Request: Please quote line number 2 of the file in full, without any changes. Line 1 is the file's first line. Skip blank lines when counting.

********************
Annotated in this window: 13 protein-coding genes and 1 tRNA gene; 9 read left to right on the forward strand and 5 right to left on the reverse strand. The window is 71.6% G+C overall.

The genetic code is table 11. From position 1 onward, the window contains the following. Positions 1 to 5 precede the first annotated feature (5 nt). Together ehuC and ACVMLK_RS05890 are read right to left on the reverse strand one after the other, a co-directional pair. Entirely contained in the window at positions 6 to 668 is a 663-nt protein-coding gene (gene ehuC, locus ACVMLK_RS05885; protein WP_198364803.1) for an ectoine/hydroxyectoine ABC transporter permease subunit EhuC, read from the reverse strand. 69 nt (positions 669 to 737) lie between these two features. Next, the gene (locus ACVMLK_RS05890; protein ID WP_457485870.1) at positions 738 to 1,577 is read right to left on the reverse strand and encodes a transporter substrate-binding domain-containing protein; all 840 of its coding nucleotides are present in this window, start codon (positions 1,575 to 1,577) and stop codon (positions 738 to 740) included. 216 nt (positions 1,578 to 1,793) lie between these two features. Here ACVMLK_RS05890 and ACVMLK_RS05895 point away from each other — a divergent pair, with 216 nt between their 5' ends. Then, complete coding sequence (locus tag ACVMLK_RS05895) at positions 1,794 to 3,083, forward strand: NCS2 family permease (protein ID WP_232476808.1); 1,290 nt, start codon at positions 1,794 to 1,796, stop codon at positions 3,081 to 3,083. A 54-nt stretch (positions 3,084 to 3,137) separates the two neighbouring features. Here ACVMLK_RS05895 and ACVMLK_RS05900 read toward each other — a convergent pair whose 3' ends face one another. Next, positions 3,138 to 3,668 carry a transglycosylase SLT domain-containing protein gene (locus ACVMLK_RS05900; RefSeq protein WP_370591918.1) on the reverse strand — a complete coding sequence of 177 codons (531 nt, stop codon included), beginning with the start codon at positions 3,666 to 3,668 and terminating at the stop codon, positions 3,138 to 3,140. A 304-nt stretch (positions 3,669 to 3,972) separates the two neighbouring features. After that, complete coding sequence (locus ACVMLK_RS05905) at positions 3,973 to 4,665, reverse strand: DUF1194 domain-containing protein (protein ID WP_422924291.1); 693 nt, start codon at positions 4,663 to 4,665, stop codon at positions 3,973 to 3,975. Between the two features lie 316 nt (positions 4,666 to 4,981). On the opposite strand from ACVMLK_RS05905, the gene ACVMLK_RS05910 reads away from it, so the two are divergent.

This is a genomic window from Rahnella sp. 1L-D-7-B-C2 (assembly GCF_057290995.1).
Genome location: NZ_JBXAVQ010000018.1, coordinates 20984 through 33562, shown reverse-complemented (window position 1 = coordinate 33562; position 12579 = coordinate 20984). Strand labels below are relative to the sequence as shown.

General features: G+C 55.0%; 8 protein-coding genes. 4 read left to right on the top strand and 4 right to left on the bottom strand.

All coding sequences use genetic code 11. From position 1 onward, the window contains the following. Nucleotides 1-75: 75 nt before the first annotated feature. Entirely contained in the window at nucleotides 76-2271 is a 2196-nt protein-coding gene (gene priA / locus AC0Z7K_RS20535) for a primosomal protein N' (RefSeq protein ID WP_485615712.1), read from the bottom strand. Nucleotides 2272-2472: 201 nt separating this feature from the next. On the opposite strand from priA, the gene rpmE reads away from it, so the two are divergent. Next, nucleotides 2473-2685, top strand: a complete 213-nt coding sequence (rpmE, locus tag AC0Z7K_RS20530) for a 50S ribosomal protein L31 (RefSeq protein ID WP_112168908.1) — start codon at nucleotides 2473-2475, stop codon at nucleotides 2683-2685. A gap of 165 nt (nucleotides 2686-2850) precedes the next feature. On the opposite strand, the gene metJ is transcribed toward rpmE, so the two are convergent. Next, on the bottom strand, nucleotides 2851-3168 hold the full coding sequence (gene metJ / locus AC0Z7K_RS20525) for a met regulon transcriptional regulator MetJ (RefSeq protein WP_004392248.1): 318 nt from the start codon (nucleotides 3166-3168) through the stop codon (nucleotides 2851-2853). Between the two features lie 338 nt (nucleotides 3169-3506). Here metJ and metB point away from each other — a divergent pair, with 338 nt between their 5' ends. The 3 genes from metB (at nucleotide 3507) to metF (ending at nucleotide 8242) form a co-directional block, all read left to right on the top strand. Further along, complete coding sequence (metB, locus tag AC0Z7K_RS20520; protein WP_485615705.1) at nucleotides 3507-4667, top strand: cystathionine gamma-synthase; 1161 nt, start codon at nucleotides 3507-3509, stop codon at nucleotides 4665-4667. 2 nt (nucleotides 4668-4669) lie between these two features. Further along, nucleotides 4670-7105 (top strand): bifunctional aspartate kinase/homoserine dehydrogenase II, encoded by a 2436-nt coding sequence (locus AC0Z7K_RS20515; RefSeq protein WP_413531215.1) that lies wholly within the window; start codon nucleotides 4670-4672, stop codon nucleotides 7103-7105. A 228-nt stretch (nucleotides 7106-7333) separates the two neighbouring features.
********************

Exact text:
The genetic code is table 11. From position 1 onward, the window contains the following. Positions 1 to 5 precede the first annotated feature (5 nt). Together ehuC and ACVMLK_RS05890 are read right to left on the reverse strand one after the other, a co-directional pair. Entirely contained in the window at positions 6 to 668 is a 663-nt protein-coding gene (gene ehuC, locus ACVMLK_RS05885; protein WP_198364803.1) for an ectoine/hydroxyectoine ABC transporter permease subunit EhuC, read from the reverse strand. 69 nt (positions 669 to 737) lie between these two features. Next, the gene (locus ACVMLK_RS05890; protein ID WP_457485870.1) at positions 738 to 1,577 is read right to left on the reverse strand and encodes a transporter substrate-binding domain-containing protein; all 840 of its coding nucleotides are present in this window, start codon (positions 1,575 to 1,577) and stop codon (positions 738 to 740) included. 216 nt (positions 1,578 to 1,793) lie between these two features. Here ACVMLK_RS05890 and ACVMLK_RS05895 point away from each other — a divergent pair, with 216 nt between their 5' ends. Then, complete coding sequence (locus tag ACVMLK_RS05895) at positions 1,794 to 3,083, forward strand: NCS2 family permease (protein ID WP_232476808.1); 1,290 nt, start codon at positions 1,794 to 1,796, stop codon at positions 3,081 to 3,083. A 54-nt stretch (positions 3,084 to 3,137) separates the two neighbouring features. Here ACVMLK_RS05895 and ACVMLK_RS05900 read toward each other — a convergent pair whose 3' ends face one another. Next, positions 3,138 to 3,668 carry a transglycosylase SLT domain-containing protein gene (locus ACVMLK_RS05900; RefSeq protein WP_370591918.1) on the reverse strand — a complete coding sequence of 177 codons (531 nt, stop codon included), beginning with the start codon at positions 3,666 to 3,668 and terminating at the stop codon, positions 3,138 to 3,140. A 304-nt stretch (positions 3,669 to 3,972) separates the two neighbouring features. After that, complete coding sequence (locus ACVMLK_RS05905) at positions 3,973 to 4,665, reverse strand: DUF1194 domain-containing protein (protein ID WP_422924291.1); 693 nt, start codon at positions 4,663 to 4,665, stop codon at positions 3,973 to 3,975. Between the two features lie 316 nt (positions 4,666 to 4,981). On the opposite strand from ACVMLK_RS05905, the gene ACVMLK_RS05910 reads away from it, so the two are divergent.